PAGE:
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Treatment of Focal Segmental Glomerulosclerosis Recurrence in the Renal Allograft: A Report of Two Cases.

Tran MH, Chan C, Pasch W, Carpenter P, Ichii H, Foster C - Case Rep Nephrol Dial (2016)

Bottom Line: Spot urine protein:creatinine ratios were monitored and treatment was continued until a target of <0.5 was achieved.In patient number two, a second peak in proteinuria and azotemia was ultimately attributable to ureteral stenosis and these values normalized following repair.In conclusion, therapeutic plasma exchange is an effective treatment for FSGS recurring following renal transplant.

View Article: PubMed Central - PubMed

Affiliation: Department of Pathology and Laboratory Medicine, UC Irvine Health School of Medicine, USA.

ABSTRACT
Focal segmental glomerulosclerosis (FSGS) causes glomerular lesions that can progress to end-stage renal disease. It is suspected to be caused by a circulating factor that is amenable to plasmapheresis removal and exhibits a risk for recurrence in the renal allograft. We present two patients with FSGS recurrence in their allograft kidneys diagnosed by biopsy after significant proteinuria developed in the posttransplant setting. Treatment with therapeutic plasma exchange induced long-term remission in both patients. Spot urine protein:creatinine ratios were monitored and treatment was continued until a target of <0.5 was achieved. In patient number two, a second peak in proteinuria and azotemia was ultimately attributable to ureteral stenosis and these values normalized following repair. In conclusion, therapeutic plasma exchange is an effective treatment for FSGS recurring following renal transplant.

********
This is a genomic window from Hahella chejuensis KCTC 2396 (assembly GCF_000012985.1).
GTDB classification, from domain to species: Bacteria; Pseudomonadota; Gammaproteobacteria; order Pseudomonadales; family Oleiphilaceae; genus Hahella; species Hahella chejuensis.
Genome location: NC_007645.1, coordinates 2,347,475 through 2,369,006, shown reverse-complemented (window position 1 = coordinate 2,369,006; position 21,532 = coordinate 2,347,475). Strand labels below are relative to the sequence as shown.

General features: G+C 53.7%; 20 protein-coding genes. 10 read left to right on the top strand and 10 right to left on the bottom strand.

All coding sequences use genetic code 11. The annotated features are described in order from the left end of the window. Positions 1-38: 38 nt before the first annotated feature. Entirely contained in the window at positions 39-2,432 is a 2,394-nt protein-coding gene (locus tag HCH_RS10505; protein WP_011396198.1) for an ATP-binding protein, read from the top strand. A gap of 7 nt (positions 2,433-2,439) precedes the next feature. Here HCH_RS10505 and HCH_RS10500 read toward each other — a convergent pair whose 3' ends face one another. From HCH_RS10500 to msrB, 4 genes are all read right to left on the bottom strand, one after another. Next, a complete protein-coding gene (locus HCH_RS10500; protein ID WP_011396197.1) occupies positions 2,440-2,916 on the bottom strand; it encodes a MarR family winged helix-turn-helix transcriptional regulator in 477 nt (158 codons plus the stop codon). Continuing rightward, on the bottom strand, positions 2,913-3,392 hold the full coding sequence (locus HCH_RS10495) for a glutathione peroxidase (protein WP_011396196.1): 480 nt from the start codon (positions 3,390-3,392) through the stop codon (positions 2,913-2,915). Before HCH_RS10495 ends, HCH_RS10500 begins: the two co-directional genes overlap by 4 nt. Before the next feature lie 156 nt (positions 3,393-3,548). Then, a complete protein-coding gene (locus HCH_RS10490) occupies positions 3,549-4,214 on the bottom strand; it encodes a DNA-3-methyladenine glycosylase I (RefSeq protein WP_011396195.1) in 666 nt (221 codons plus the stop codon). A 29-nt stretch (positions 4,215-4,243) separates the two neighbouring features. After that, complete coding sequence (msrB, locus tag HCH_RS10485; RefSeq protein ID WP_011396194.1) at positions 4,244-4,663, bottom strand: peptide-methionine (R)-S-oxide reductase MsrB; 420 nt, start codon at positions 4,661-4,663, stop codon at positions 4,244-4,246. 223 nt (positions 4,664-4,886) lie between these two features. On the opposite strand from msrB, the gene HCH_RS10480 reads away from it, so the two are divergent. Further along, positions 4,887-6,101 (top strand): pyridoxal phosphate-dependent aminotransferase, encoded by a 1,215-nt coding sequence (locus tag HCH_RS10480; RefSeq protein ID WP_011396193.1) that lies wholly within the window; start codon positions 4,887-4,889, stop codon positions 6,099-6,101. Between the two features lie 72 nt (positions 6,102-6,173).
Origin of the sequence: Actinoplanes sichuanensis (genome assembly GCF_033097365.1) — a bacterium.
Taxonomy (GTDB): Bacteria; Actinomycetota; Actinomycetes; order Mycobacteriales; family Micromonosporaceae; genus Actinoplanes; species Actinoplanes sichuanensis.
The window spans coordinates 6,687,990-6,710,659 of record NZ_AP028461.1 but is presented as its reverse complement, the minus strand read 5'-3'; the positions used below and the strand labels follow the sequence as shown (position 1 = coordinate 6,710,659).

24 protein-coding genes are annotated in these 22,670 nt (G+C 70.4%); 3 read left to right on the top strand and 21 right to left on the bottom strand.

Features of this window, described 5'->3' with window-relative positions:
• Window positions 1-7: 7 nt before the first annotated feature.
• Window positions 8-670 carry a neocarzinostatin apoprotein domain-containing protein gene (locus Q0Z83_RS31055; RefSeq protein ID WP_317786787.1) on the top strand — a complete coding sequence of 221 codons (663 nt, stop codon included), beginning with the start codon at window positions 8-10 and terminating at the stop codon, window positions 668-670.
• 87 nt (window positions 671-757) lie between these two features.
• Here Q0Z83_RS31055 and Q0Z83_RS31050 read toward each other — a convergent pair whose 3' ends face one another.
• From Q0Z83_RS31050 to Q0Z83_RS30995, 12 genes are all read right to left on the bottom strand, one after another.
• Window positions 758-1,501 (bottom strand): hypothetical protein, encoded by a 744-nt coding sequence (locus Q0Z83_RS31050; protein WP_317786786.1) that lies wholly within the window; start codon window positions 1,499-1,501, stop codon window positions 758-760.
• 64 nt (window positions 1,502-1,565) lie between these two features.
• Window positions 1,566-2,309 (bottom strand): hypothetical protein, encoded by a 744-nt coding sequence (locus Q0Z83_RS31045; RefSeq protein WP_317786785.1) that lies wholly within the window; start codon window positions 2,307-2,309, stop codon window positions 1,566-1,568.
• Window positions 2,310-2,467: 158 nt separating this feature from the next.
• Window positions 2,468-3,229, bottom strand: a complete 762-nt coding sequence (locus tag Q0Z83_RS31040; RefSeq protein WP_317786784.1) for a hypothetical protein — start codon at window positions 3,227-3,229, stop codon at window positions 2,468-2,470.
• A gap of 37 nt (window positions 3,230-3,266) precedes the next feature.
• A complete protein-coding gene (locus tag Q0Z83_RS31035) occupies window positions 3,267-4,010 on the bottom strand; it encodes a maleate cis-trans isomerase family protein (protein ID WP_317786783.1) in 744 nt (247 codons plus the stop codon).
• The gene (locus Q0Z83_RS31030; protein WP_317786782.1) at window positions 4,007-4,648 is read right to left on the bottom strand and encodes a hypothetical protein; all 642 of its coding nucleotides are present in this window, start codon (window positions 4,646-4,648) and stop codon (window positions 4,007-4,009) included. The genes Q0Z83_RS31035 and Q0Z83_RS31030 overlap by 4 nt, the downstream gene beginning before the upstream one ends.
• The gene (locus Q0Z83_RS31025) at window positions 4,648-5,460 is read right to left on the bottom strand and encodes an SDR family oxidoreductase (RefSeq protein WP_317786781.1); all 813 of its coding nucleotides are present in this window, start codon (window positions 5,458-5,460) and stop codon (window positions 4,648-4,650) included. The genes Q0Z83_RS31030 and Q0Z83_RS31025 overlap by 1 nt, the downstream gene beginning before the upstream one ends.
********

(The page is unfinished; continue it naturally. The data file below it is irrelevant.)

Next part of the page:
No MeSH data available.


Related in: MedlinePlus

Case 2, treatment course. Arrows depict therapeutic plasma exchange procedures.
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Figure 3: Case 2, treatment course. Arrows depict therapeutic plasma exchange procedures.

Mentions: A 37-year-old Asian male with ESRD due to primary FSGS underwent living unrelated renal transplantation performed with thymoglobulin induction followed by standard steroid taper. On posttransplant day 3, significant proteinuria and a rise in serum creatinine developed. Therapeutic plasma exchange was initiated on posttransplant day 4 and continued forward as noted in figure 3. The patient also received a single dose of rituximab as well as IVIG as treatment for his recurrent FSGS. A kidney biopsy on posttransplant day 8 was negative for rejection, but demonstrated typical foot process effacement changes consistent with FSGS recurrent in the renal allograft. Following an initial complete response to therapeutic plasma exchange by posttransplant day 78, renal dysfunction and proteinuria recurred. A repeat allograft biopsy was obtained, which demonstrated improvement in the degree of foot process effacement and no evidence for rejection. The second bout of allograft dysfunction was ultimately discovered to be due to interval development of high-grade stenosis in the allograft ureter leading to a postobstructive nephropathy. Surgical correction of this abnormality led to normalization of his values. As of posttransplant day 317, blood urea nitrogen and creatinine (both as mg/dl) are 13 and 1.3, respectively, and there is continued absence of proteinuria.